There can be no valid trade-mark in a piece of tin used as a tag for tobacco, regardless of its color, shape, or inscriptions upon it, as tin is one of the common metals in use by the pUblic for a very large variety of purposes, and it would be as reasonable to assume that paper, wood, leather, or cloth could be exclusively appropriated as a badge or for goods as to assume that tin could be so appropriated; No one. by using a particular material-as tin, paper, wood, or leather-as a label or tag for goods, can acquire an exclusive right in a popular designation applied by the public to such goods; as "Tin Tag," "Paper Tag," etc.
lEdited by Charles C. Linthicum, Esq., of the Chicago bar.
LOBJLL.lRD. f1. PBIDL
8. B.um-Alm1TlUBY TEBHs. .Arbitrary terms, such as "Tin Tag" or "Wood Tag," branded upon or given to by the manufacturer or seller, to distinguish them, may constitute valId trade-marks, but the person so using them would have no right to the exclusive use of tin or wood as a material to designate the goods.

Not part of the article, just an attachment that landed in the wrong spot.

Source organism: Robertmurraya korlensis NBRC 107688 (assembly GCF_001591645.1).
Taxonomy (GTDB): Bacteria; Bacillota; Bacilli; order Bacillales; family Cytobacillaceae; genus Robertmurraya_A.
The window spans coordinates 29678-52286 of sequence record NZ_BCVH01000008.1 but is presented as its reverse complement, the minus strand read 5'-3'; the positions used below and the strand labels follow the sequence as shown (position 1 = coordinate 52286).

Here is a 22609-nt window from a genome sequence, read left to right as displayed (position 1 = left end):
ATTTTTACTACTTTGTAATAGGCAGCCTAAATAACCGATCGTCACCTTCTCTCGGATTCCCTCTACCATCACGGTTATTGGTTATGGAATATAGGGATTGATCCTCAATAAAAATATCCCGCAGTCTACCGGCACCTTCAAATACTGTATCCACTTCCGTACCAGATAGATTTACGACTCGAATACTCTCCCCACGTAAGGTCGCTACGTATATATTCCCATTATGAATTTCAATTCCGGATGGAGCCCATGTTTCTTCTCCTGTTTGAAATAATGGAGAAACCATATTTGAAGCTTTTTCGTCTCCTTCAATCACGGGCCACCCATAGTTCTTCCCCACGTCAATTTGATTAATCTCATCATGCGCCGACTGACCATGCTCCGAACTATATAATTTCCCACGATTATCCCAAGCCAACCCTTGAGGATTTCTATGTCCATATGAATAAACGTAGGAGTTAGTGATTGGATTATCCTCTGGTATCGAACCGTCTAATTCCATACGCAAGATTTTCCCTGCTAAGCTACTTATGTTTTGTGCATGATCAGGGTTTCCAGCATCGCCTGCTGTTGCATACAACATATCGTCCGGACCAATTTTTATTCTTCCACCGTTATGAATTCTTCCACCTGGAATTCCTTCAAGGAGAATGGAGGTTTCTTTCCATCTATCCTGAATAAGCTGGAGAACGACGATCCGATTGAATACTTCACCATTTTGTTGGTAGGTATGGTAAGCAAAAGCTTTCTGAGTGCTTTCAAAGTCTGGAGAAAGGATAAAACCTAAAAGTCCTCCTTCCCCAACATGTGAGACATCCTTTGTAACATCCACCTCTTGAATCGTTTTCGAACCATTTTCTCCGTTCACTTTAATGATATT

.A. person may appropriate any word, figure. or emblem as a trade-mark, but not the exclusive right to the use of the well-known material substances upon which the word, figure, or emblem may be impressed or engraved.
SAME-PATENTED MONOPOLY CANNOT BE EXTENDED UNDER GUISE OF TRADEMARK.
Where a patent is declared void the owner cannot perpetuate the monopoly by falling back upon a popular name given the goods by the public in consequence of the use of the patent, and claiming such name as a trade-mark.
In Equity. Banning rt Banning, Tillotson rt Kent, and Rowland Oox, for com· plainant. H. S. Oakley, S. A. rt R. H. Duncan, and Benj. F. Thurston, for defendant.